Grandpa Monty is a bit confused: he puts the chicken in the washing machine, he gets towels mixed up with napkins and gloves with socks, and he’s always forgetting his grandson’s name. Luckily, his grandson loves him very much and is willing to risk getting into a little trouble to try to help him remember. Discussing Alzheimer’s and dementia, this story will help both children and parents cope with tough changes in a family. Offering up humor and the potent power of a smile, the book reminds readers of any age that when someone in the family is having trouble remembering things, the most valuable lesson is to not forget the importance of loving them.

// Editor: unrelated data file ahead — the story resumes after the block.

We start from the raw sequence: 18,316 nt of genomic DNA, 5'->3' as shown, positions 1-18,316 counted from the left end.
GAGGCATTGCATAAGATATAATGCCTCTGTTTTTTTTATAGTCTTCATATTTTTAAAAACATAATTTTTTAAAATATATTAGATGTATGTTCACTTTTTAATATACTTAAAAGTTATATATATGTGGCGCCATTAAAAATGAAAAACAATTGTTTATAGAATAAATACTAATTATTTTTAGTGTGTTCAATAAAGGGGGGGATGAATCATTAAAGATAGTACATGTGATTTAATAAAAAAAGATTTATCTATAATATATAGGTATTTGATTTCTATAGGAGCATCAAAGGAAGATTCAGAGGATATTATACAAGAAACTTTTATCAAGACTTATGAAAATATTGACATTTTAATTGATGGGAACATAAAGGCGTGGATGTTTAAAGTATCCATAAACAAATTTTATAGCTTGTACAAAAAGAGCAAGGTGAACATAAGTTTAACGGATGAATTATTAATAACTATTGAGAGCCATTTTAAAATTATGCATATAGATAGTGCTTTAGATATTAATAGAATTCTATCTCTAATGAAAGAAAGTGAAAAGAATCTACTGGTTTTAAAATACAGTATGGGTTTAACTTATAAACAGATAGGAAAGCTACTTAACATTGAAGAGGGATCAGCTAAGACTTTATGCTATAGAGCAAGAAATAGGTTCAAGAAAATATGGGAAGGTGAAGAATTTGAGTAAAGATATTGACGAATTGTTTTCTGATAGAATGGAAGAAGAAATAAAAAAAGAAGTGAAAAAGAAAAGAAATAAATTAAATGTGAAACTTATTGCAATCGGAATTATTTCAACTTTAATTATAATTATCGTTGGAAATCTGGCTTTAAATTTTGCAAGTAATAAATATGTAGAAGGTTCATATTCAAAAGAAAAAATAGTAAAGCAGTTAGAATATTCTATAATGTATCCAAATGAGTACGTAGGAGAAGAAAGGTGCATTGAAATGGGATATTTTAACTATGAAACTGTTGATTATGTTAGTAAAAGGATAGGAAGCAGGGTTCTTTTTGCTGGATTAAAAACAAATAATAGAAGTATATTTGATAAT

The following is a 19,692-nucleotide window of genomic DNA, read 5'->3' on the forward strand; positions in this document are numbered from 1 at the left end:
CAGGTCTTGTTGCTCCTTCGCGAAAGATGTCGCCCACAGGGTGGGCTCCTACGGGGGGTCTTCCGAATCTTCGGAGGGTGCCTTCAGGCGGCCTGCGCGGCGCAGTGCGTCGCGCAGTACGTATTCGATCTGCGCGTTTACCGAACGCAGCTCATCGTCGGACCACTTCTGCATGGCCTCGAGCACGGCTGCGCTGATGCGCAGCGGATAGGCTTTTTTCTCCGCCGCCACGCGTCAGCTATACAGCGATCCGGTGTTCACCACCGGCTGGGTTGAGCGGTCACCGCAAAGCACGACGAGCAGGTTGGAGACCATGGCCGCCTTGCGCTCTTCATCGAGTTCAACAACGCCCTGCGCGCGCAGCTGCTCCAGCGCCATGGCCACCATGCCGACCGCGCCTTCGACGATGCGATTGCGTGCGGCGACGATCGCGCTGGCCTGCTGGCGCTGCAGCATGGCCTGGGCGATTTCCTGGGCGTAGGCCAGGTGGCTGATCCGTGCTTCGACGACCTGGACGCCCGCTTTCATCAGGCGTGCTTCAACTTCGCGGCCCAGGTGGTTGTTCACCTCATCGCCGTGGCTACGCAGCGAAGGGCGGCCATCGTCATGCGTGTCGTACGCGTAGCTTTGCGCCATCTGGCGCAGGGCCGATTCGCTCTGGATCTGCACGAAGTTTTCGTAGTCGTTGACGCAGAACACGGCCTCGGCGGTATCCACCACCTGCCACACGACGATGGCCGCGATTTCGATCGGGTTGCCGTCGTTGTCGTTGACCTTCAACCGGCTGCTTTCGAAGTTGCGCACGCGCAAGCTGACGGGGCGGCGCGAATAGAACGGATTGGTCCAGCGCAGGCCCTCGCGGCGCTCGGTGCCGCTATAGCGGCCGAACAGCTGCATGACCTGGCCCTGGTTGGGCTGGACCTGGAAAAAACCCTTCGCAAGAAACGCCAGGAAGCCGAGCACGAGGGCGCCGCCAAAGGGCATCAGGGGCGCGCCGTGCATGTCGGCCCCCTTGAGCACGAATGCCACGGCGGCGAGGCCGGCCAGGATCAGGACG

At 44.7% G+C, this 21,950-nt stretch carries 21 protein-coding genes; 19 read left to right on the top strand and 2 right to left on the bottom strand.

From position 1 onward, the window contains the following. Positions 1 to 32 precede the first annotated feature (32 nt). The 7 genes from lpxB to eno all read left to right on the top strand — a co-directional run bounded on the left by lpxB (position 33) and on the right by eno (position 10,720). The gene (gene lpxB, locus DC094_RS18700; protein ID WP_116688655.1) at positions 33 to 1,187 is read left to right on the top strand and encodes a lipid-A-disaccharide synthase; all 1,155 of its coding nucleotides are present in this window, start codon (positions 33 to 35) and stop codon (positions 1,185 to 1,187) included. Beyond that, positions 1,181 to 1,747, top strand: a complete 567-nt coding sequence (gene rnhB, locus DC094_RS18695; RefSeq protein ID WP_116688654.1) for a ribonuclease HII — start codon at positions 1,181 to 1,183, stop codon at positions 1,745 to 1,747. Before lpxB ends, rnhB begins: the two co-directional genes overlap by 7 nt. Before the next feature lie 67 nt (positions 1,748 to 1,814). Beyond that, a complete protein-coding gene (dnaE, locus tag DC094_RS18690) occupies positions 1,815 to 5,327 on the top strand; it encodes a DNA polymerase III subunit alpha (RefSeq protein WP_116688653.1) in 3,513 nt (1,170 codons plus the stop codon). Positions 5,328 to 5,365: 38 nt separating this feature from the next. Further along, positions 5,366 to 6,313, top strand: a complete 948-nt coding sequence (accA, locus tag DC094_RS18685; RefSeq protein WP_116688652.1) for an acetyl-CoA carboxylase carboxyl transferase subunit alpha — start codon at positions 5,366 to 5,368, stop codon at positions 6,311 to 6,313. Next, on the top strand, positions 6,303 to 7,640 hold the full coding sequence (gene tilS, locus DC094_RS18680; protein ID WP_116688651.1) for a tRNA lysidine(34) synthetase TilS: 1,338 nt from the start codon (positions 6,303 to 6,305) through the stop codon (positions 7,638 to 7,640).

A fluent, witty translation gives U.S. audiences a passport to a particularly fine entry in the Alzheimer's subgenre, first published in Spain. Seven-year-old Oscar explains that his family wasn't sure Grandpa Monty was really ill, at first: "Mom thought he was doing it to get our attention." But it quickly becomes clear that something is seriously wrong. " lot of the things he says and does make him look like a little kid," is all Oscar will say; D ez fills in the blank with a painting of Grandpa Monty drinking the water from a flower vase. Both collaborators capture the situation's odd mixture of comedy (Grandpa Monty, a Yodalike presence in his stature and demeanor, tries to stick a key into the knot of a tree and plays basketball with a pumpkin) and tragedy. "ittle by little, he seems to forget which words to use," Oscar says. Oscar helps Grandpa Monty by tutoring him in the subjects he's studying in school, demonstrating that there's a place for a child to contribute. Proof that an issue book doesn't have to be prissy. Ages 7 9.